Contributed by: Jet Wednesday, January 06 2010 @ 08:04 am
In a perfect world, online dating sites would have an endless stream of fresh prospects, people who live just around the corner that you never knew existed. People who live in your town and have your interests, who attend the same concerts and museums and county fairs as you, and it's through a cruel twist of fate that you'd never run into each other before.
Certainly, this can happen, and does. In cities with tens of thousands, or even millions of people, it's quite possible for there to be scores of compatible people right around the corner that you've never seen before.
However, we don't all live in a place like New York City or Los Angeles. Maybe you live in a city that feels more like a small town. Maybe the people who share your interests are the small community – every Ultimate Frisbee player knows every other. Or maybe we really do live in a town that numbers in the hundreds, and there's only five single people in your age range – and you all know each other.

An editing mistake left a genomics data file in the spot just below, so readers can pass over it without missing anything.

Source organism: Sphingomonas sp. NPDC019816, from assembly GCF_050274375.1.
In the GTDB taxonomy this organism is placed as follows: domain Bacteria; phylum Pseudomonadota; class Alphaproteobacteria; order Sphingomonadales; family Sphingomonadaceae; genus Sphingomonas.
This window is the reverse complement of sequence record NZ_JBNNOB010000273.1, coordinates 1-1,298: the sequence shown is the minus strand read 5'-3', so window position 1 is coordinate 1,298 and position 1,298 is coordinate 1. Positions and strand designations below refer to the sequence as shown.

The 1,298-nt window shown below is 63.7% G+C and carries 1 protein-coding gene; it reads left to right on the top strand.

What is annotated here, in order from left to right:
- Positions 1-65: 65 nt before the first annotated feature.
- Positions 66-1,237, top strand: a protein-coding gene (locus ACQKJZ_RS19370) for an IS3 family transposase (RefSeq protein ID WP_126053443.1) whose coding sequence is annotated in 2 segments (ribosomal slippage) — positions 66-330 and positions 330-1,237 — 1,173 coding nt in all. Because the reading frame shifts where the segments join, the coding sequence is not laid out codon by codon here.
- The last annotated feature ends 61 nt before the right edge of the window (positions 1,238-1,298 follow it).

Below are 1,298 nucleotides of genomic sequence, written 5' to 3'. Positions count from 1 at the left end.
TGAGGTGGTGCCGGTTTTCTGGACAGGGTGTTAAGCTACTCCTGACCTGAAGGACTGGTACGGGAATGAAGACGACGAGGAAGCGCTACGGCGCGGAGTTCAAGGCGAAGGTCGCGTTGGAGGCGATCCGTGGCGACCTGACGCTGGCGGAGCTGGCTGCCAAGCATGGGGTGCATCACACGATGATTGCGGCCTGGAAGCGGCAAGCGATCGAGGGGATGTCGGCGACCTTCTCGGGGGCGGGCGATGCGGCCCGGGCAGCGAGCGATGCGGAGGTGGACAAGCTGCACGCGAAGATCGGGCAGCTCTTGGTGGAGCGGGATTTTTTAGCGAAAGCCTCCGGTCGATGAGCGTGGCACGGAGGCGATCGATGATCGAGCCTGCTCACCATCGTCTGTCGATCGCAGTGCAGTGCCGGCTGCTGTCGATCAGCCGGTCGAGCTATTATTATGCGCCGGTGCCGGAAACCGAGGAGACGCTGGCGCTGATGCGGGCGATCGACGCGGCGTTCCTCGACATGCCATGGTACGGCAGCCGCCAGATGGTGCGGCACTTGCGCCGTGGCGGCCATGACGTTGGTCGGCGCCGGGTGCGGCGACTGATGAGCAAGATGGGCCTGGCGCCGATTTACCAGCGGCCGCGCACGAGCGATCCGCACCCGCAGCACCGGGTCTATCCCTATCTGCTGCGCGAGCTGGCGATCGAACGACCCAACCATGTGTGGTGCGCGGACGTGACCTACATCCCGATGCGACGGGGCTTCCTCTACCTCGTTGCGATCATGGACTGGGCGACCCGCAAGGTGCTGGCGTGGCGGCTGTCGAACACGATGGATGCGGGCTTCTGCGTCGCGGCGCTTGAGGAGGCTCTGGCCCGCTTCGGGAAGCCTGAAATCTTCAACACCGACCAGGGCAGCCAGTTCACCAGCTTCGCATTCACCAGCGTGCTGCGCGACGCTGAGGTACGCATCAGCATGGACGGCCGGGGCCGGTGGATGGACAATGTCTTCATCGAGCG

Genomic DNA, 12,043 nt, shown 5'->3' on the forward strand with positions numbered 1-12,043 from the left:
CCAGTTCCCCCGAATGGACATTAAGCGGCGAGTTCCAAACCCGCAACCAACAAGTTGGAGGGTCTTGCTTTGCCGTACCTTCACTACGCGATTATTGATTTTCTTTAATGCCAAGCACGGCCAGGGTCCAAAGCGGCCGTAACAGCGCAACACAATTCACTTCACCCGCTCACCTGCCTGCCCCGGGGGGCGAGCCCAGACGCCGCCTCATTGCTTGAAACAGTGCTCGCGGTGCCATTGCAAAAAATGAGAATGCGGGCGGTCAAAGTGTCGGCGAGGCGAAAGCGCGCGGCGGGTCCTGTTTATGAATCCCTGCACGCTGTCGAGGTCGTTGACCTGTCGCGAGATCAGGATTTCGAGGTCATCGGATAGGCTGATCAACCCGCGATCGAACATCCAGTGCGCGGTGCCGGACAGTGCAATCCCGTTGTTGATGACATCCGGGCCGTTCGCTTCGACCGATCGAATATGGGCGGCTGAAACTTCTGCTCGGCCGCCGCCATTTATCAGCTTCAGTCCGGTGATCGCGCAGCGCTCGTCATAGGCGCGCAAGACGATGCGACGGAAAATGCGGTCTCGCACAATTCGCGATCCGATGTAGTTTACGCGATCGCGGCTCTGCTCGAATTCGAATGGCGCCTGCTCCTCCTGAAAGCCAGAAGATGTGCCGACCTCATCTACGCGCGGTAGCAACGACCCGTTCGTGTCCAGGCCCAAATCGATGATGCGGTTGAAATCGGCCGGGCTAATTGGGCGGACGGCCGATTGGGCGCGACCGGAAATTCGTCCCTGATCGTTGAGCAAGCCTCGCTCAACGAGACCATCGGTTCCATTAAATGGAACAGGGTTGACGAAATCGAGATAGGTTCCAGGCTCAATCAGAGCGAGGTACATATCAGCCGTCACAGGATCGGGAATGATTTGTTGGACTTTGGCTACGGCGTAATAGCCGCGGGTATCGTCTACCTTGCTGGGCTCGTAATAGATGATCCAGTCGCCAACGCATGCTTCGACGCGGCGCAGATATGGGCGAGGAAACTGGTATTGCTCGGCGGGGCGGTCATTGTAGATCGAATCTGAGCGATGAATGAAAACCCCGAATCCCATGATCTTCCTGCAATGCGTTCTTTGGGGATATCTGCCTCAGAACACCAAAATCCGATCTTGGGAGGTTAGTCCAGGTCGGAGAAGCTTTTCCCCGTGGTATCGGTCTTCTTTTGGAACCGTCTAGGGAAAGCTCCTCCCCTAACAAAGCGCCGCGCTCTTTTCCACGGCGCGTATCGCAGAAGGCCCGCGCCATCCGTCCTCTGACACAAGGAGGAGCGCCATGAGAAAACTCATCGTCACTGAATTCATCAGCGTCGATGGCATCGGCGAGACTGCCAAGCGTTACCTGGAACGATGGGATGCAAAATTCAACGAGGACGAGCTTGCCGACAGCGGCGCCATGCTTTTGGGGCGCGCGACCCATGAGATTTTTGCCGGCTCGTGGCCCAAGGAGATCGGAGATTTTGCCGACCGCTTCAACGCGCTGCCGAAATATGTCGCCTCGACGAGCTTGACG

In these situations, it's almost inevitable: eventually, you see someone you know on an online dating site.
Most of the time, it's a little jarring, but not earth-shattering; maybe it's that newly-divorced co-worker who had mentioned they were thinking about creating a profile. Maybe it's your neighbor down the street that you dated once, but there was no spark. Their profiles don't present any story other than the one you already know.
But what if it's someone you knew as a child? Someone you hadn't thought of in years? Or worse – someone you'd despised?
In mid-sized towns and cities, it's entirely possible to know someone for a brief time in your life – say, elementary school – and never encounter that person again until years later. Now, social networking sites make those re-connections all the more likely. In our youth, we tend to make judgments that stick with us – but what if the person's profile describes a person completely unlike the one you knew years earlier? Do you take a chance, or trust your first impression?
As with everything, every situation is unique. Instead of pros and cons, try balancing logic and gut instinct. How long ago did you know this person? How grievous were the crimes committed against you? A little teasing in elementary school is quite a different subject than cruelty as a teenager. And finally, which feels more accurate: the person in the profile before you, or the person you disliked in your youth?
If you're certain of that answer, you know whether to take a chance or let sleeping dogs lie.